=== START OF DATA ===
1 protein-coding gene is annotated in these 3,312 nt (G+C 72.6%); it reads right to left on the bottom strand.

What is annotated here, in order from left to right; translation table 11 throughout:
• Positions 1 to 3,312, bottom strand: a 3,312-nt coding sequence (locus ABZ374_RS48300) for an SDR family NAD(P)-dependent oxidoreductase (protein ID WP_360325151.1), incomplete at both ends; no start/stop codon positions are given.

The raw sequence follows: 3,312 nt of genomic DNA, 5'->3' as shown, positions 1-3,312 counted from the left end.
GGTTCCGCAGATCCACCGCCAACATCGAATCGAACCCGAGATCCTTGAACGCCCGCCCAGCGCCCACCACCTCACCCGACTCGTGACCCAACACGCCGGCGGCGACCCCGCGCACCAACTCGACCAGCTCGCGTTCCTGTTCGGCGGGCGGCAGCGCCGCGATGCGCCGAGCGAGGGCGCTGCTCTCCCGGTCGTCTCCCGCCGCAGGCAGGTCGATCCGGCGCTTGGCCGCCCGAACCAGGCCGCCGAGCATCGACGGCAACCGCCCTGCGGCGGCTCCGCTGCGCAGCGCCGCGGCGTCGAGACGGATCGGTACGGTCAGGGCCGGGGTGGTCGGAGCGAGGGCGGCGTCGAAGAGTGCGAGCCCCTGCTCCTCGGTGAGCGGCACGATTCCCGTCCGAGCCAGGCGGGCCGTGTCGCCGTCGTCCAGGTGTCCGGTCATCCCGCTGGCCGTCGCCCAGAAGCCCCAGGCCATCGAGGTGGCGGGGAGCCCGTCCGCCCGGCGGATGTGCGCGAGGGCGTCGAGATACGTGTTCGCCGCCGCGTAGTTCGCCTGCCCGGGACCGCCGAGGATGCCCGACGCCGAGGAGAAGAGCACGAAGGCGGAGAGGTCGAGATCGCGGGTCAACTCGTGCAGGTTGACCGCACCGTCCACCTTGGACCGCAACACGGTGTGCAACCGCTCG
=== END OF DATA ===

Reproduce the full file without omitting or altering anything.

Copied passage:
1 protein-coding gene is annotated in these 3,312 nt (G+C 72.6%); it reads right to left on the bottom strand.

What is annotated here, in order from left to right; translation table 11 throughout:
• Positions 1 to 3,312, bottom strand: a 3,312-nt coding sequence (locus ABZ374_RS48300) for an SDR family NAD(P)-dependent oxidoreductase (protein ID WP_360325151.1), incomplete at both ends; no start/stop codon positions are given.

The raw sequence follows: 3,312 nt of genomic DNA, 5'->3' as shown, positions 1-3,312 counted from the left end.
GGTTCCGCAGATCCACCGCCAACATCGAATCGAACCCGAGATCCTTGAACGCCCGCCCAGCGCCCACCACCTCACCCGACTCGTGACCCAACACGCCGGCGGCGACCCCGCGCACCAACTCGACCAGCTCGCGTTCCTGTTCGGCGGGCGGCAGCGCCGCGATGCGCCGAGCGAGGGCGCTGCTCTCCCGGTCGTCTCCCGCCGCAGGCAGGTCGATCCGGCGCTTGGCCGCCCGAACCAGGCCGCCGAGCATCGACGGCAACCGCCCTGCGGCGGCTCCGCTGCGCAGCGCCGCGGCGTCGAGACGGATCGGTACGGTCAGGGCCGGGGTGGTCGGAGCGAGGGCGGCGTCGAAGAGTGCGAGCCCCTGCTCCTCGGTGAGCGGCACGATTCCCGTCCGAGCCAGGCGGGCCGTGTCGCCGTCGTCCAGGTGTCCGGTCATCCCGCTGGCCGTCGCCCAGAAGCCCCAGGCCATCGAGGTGGCGGGGAGCCCGTCCGCCCGGCGGATGTGCGCGAGGGCGTCGAGATACGTGTTCGCCGCCGCGTAGTTCGCCTGCCCGGGACCGCCGAGGATGCCCGACGCCGAGGAGAAGAGCACGAAGGCGGAGAGGTCGAGATCGCGGGTCAACTCGTGCAGGTTGACCGCACCGTCCACCTTGGACCGCAACACGGTGTGCAACCGCTCG